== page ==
Genetic and epidemiological analysis of norovirus from children with gastroenteritis in Botswana, 2013–2015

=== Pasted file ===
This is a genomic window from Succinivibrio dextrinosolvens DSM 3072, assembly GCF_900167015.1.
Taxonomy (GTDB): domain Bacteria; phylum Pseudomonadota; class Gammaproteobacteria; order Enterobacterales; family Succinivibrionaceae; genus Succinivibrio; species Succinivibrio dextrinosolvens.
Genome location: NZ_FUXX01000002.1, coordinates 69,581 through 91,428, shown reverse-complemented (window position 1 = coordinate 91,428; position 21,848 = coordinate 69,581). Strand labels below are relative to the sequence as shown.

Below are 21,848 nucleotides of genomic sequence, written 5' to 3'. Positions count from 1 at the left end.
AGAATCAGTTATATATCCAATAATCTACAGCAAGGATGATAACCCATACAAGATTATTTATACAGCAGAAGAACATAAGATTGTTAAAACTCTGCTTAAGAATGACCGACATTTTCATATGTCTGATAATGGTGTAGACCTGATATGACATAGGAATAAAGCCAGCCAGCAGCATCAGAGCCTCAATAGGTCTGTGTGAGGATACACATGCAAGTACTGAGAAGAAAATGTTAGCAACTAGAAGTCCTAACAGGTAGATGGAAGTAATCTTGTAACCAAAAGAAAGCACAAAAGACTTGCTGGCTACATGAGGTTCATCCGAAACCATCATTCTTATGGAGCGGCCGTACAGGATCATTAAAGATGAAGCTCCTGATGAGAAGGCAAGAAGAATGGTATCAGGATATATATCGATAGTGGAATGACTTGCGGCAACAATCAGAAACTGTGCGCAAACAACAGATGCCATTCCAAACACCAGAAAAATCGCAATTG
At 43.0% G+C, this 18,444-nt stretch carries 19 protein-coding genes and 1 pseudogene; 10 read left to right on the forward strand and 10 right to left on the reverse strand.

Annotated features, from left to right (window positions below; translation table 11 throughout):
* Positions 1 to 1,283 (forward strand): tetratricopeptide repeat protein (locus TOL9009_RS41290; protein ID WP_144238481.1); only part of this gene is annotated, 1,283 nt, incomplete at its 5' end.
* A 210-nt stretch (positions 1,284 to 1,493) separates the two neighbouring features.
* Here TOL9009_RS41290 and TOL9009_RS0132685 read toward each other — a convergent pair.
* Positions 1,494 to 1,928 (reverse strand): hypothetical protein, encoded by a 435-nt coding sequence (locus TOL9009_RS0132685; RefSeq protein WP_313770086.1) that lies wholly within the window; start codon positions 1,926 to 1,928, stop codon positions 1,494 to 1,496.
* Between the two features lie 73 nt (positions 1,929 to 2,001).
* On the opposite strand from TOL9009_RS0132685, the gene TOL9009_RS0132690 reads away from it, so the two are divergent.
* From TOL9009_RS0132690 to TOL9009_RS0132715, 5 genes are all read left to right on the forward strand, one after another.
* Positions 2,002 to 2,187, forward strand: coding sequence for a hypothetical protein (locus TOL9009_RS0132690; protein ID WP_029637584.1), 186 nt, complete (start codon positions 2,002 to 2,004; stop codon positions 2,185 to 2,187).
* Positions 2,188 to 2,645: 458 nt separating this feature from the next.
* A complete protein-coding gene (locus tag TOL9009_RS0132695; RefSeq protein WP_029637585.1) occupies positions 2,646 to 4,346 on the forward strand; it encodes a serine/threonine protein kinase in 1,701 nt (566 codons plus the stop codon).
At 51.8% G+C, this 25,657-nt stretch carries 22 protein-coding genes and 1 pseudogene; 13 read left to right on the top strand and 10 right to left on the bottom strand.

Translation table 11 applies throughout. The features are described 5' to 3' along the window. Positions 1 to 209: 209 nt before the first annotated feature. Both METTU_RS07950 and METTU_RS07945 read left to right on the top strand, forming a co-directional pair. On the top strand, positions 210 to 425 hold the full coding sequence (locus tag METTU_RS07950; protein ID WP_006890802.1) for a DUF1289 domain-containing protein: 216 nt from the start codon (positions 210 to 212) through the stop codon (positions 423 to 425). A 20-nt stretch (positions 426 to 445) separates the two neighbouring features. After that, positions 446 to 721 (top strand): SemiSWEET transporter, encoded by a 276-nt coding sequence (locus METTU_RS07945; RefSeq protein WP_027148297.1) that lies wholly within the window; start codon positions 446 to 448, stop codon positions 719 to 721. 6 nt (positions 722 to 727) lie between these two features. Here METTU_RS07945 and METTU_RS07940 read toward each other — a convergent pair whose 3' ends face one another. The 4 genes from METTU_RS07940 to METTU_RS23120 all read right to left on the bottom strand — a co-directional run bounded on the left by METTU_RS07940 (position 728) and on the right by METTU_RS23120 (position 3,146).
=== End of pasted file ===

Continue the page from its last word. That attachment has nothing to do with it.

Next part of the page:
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BACKGROUND: Norovirus is a leading cause of viral gastroenteritis worldwide with a peak of disease seen in children. The epidemiological analysis regarding the virus strains in Africa is limited. The first report of norovirus in Botswana was in 2010 and currently, the prevalence and circulating genotypes of norovirus are unknown, as the country has no systems to report the norovirus cases. This study investigated the prevalence, patterns and molecular characteristics of norovirus infections among children ≤5 years of age admitted with acute gastroenteritis at four hospitals in Botswana. METHODS: A total of 484 faecal samples were collected from children who were admitted with acute gastroenteritis during the rotavirus vaccine impact survey between July 2013 and December 2015. Norovirus was detected using real-time RT-PCR. Positive samples were genotyped using conventional RT-PCR followed by partial sequencing of the capsid and RdRp genes. Norovirus strains were determined by nucleotide sequence analysis using the online Norovirus Genotyping Tool Version 1.0, and confirmed using maximum likelihood tree construction as implemented in MEGA 6.0. RESULTS: The prevalence of norovirus was 9.3% (95% CI 6.7-11.9). The genotype diversity was dominated by the GII.4 strain at 69.7%. This was followed by GII.2, GII.12 each at 9.1%, GI.9 at 6.6% and GII.6, GII.10 each at 3.0%. The most common combined RdRp/Capsid genotype was the GII.Pe/GII.4 Sydney 2012. Norovirus was detected during most part of the year; however, there was a preponderance of cases in the wet season (December to March). CONCLUSION: The study showed a possible decline of norovirus infections in the last 10 years since the first report. An upward trend seen between 2013 and 2015 may be attributable to the success of rotavirus vaccine introductions in 2012. Knowledge of circulating genotypes, seasonal trends and overall prevalence is critical for prevention programming and possible future vaccine design implications.
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